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Potawatomi Mission

Powatomi Mission, 1930

Years ago, someone painted a red cross on a wall inside the Potawatomi Mission west of Topeka. We may never know who drew that cross. The artist may have been one of the students from the Potawatomi or other Indigenous nations attending the mission boarding school here in the 1850s. The artist could have been a child playing in the building when it was used as a barn in the 1950s.

The Kansas Historical Society preserves this cross along with the original stone mission, built in 1849. The cross is one of many unknown stories surrounding the students who lived at this mission school. It is difficult to tell the mission's story from the children's viewpoint because their voices are included in few written records. Even the records of the white missionaries who taught at this school are incomplete.

The Potawatomi had lived in the Great Lakes region, often conducting business with French traders. The Civilization Fund Act in 1819 authorized white missionaries and church leaders to partner with the U.S. government and work with Indigenous nations to replace tribal practices with Christian practices. Indian removal treaties forced many of the region's to present-day Kansas. The Potawatomi were among those nations that experience devastating loss on their long walk to reserves in the late 1830s.

Government funds from these treaties poured into the area along with traders, land speculators, and railroad companies all battling to take advantage of the tribal money and lands. Religious organizations established missions with the money to convert Indian students to adapt to white society. Through the process, their traditional tribal cultures were lost in the assimilation process.

The Potawatomis were assigned to Catholic, Baptist, Methodist, and non-denomination missionaries. An 1846 treaty with the Potawatomi established a reserve on 576,000 acres, 30 square miles, west of Topeka. Johnston Lykins was a Baptist missionary, physician, and teacher assigned to the Potawatomi. Lykins submitted plans for the Baptist manual labor school to the superintendent of Indian Affairs on August 10, 1849. The three-floor mission had dormitory accommodations for male and female students, separate classrooms and dining halls, mission offices, and kitchen. 

Potawatomi Baptist Mission plans August 10, 1849

Students began attending the school in January 1850 according to the mission reports. By spring 1850 the building was complete and 17 Indigenous students were in attendance. Lykins was a physician and teacher. Communication was a challenge. A Potawatomi translator was hired to assist at times. Since many of the Indian students spoke French, missionaries supplied French Bibles.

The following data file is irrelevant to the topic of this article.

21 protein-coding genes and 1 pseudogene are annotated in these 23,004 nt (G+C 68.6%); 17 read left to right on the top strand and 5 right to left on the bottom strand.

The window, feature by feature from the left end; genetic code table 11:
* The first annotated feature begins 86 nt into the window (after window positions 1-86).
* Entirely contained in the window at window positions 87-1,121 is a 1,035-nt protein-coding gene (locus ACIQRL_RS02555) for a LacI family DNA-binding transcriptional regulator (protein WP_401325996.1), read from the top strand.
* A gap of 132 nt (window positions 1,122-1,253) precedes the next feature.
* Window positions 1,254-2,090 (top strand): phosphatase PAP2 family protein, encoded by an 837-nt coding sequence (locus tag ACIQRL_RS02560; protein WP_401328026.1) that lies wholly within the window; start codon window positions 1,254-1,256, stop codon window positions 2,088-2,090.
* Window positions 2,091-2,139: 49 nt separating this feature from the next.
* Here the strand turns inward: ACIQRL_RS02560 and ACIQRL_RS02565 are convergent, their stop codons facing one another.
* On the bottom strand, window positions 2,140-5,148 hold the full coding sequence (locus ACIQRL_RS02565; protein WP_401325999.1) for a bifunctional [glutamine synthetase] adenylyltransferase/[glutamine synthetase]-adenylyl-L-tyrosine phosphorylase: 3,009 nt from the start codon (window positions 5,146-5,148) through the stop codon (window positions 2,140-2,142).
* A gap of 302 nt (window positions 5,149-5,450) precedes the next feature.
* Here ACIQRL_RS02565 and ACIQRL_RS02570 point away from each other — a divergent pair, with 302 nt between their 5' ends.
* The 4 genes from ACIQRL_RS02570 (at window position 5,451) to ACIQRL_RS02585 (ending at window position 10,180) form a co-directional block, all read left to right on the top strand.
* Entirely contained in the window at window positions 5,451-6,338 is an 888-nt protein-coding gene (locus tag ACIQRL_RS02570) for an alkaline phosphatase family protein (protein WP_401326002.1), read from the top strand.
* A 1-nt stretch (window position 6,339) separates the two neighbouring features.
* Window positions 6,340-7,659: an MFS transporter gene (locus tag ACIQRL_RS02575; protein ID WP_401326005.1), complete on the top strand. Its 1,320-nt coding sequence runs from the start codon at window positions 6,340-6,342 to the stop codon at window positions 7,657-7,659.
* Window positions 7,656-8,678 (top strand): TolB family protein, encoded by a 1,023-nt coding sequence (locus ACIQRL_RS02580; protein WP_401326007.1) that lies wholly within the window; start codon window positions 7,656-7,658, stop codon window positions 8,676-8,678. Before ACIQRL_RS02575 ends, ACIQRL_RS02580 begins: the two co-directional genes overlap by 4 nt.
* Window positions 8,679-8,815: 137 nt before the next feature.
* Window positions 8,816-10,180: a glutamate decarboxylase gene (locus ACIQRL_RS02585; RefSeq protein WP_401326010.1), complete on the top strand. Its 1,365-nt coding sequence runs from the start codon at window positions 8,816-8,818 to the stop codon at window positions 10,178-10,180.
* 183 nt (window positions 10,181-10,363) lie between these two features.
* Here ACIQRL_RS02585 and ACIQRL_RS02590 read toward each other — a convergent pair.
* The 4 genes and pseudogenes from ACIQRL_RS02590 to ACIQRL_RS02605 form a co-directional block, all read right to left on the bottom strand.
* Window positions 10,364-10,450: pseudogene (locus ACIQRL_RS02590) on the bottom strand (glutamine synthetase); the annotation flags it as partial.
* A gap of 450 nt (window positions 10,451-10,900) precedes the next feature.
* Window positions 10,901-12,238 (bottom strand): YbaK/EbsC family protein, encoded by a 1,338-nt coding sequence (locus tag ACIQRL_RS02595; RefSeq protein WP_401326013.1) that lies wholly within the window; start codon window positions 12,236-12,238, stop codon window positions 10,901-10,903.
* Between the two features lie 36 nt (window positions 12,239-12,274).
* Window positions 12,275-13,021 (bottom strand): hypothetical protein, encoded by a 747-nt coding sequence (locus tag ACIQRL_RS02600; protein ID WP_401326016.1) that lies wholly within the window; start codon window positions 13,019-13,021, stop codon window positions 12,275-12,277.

Two close competitors for treaty money were the Potawatomi Baptist Manual Labor School, just south of the Kansas River near present-day Topeka, and St. Mary's Catholic Mission about 12 miles up-river. Both missions received start-up money from the federal government and from $50 to $75 for each student on their rolls. In exchange, the missions fed, clothed, and schooled the children.

Two Potawatomi brothers, Richard and Bernard Bertrand, are listed on the rolls of both schools from 1848 through 1850. Many Potawatomi children attended both schools sporadically, and the two missions often listed the same students on their rolls to keep their numbers up and receive continued payments from the federal government.

A child's early days at the mission was traumatic. Native dress was taken away and replaced with "white" Potawatomi at St. Marys, 1867clothing, and Potawatomi names were replaced with Christian ones. Family visits were discouraged because they exposed children to the very way of life the missions were trying to eliminate.

After the seasonal pace of tribal life, the mission's highly scheduled days must have been a difficult adjustment for the children. Mission life followed a strict schedule of prayers, study, and classroom work. Girls also learned to cook, sew, and launder clothes. Boys like the Bertrand brothers worked in the fields, cared for livestock, and learned blacksmithing.

The Potawatomi Mission near Topeka operated until 1861. It suffered from sporadic shortages of funds and staffing throughout its short history, but the outbreak of the Civil War in 1861 made these problems insurmountable. When Kansas became a state that same year, the Potawatomi reservation was reduced dramatically in size, and most of the tribe moved to Indian Territory (present-day Oklahoma).

The stone building was converted to a barn after the mission closed its doors, and it operated as Prairie Dell Farm for a time. The Kansas Historical Society bought the property and surrounding 80 acres in 1974, where its headquarters are now located.


Barr, Thomas P. "The Pottawatomie Baptist Mission Manual Training School," Kansas Historical Quarterly, Winter 1977.

Entry: Potawatomi Mission

Author: Kansas Historical Society

Author information: The Kansas Historical Society is a state agency charged with actively safeguarding and sharing the state's history.

Date Created: April 2009

Date Modified: April 2023

The author of this article is solely responsible for its content.